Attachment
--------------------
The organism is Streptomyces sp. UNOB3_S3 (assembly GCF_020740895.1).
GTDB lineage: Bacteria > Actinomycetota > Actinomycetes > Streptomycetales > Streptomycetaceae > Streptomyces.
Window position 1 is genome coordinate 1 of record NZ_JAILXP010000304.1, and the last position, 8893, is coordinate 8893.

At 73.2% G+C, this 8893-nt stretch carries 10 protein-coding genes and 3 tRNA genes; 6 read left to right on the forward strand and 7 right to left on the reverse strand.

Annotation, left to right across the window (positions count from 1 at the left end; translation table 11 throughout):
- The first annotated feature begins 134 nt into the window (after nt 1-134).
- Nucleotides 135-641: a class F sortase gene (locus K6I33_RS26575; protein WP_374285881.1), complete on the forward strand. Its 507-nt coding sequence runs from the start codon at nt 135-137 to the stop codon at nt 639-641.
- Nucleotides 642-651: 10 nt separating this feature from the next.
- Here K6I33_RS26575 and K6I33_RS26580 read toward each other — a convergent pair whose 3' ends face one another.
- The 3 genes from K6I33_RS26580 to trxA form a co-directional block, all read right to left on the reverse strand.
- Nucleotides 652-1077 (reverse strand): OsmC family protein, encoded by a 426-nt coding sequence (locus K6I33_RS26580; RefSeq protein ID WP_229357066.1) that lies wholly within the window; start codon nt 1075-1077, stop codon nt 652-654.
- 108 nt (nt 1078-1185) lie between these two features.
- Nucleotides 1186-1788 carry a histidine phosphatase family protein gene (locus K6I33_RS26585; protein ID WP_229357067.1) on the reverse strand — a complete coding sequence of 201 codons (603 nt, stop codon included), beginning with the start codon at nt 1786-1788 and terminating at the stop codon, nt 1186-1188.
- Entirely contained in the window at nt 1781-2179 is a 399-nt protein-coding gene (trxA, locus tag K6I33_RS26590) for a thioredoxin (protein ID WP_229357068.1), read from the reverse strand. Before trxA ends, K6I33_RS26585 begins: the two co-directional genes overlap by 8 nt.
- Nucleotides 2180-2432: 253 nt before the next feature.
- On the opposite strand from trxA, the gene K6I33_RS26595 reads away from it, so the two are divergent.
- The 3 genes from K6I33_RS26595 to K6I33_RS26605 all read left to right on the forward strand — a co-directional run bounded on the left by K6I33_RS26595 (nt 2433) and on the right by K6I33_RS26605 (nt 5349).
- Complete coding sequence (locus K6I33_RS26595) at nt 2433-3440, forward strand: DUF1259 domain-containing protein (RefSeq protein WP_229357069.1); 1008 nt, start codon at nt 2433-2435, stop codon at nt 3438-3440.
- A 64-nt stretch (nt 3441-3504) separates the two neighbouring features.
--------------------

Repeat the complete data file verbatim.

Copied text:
The organism is Streptomyces sp. UNOB3_S3 (assembly GCF_020740895.1).
GTDB lineage: Bacteria > Actinomycetota > Actinomycetes > Streptomycetales > Streptomycetaceae > Streptomyces.
Window position 1 is genome coordinate 1 of record NZ_JAILXP010000304.1, and the last position, 8893, is coordinate 8893.

At 73.2% G+C, this 8893-nt stretch carries 10 protein-coding genes and 3 tRNA genes; 6 read left to right on the forward strand and 7 right to left on the reverse strand.

Annotation, left to right across the window (positions count from 1 at the left end; translation table 11 throughout):
- The first annotated feature begins 134 nt into the window (after nt 1-134).
- Nucleotides 135-641: a class F sortase gene (locus K6I33_RS26575; protein WP_374285881.1), complete on the forward strand. Its 507-nt coding sequence runs from the start codon at nt 135-137 to the stop codon at nt 639-641.
- Nucleotides 642-651: 10 nt separating this feature from the next.
- Here K6I33_RS26575 and K6I33_RS26580 read toward each other — a convergent pair whose 3' ends face one another.
- The 3 genes from K6I33_RS26580 to trxA form a co-directional block, all read right to left on the reverse strand.
- Nucleotides 652-1077 (reverse strand): OsmC family protein, encoded by a 426-nt coding sequence (locus K6I33_RS26580; RefSeq protein ID WP_229357066.1) that lies wholly within the window; start codon nt 1075-1077, stop codon nt 652-654.
- 108 nt (nt 1078-1185) lie between these two features.
- Nucleotides 1186-1788 carry a histidine phosphatase family protein gene (locus K6I33_RS26585; protein ID WP_229357067.1) on the reverse strand — a complete coding sequence of 201 codons (603 nt, stop codon included), beginning with the start codon at nt 1786-1788 and terminating at the stop codon, nt 1186-1188.
- Entirely contained in the window at nt 1781-2179 is a 399-nt protein-coding gene (trxA, locus tag K6I33_RS26590) for a thioredoxin (protein ID WP_229357068.1), read from the reverse strand. Before trxA ends, K6I33_RS26585 begins: the two co-directional genes overlap by 8 nt.
- Nucleotides 2180-2432: 253 nt before the next feature.
- On the opposite strand from trxA, the gene K6I33_RS26595 reads away from it, so the two are divergent.
- The 3 genes from K6I33_RS26595 to K6I33_RS26605 all read left to right on the forward strand — a co-directional run bounded on the left by K6I33_RS26595 (nt 2433) and on the right by K6I33_RS26605 (nt 5349).
- Complete coding sequence (locus K6I33_RS26595) at nt 2433-3440, forward strand: DUF1259 domain-containing protein (RefSeq protein WP_229357069.1); 1008 nt, start codon at nt 2433-2435, stop codon at nt 3438-3440.
- A 64-nt stretch (nt 3441-3504) separates the two neighbouring features.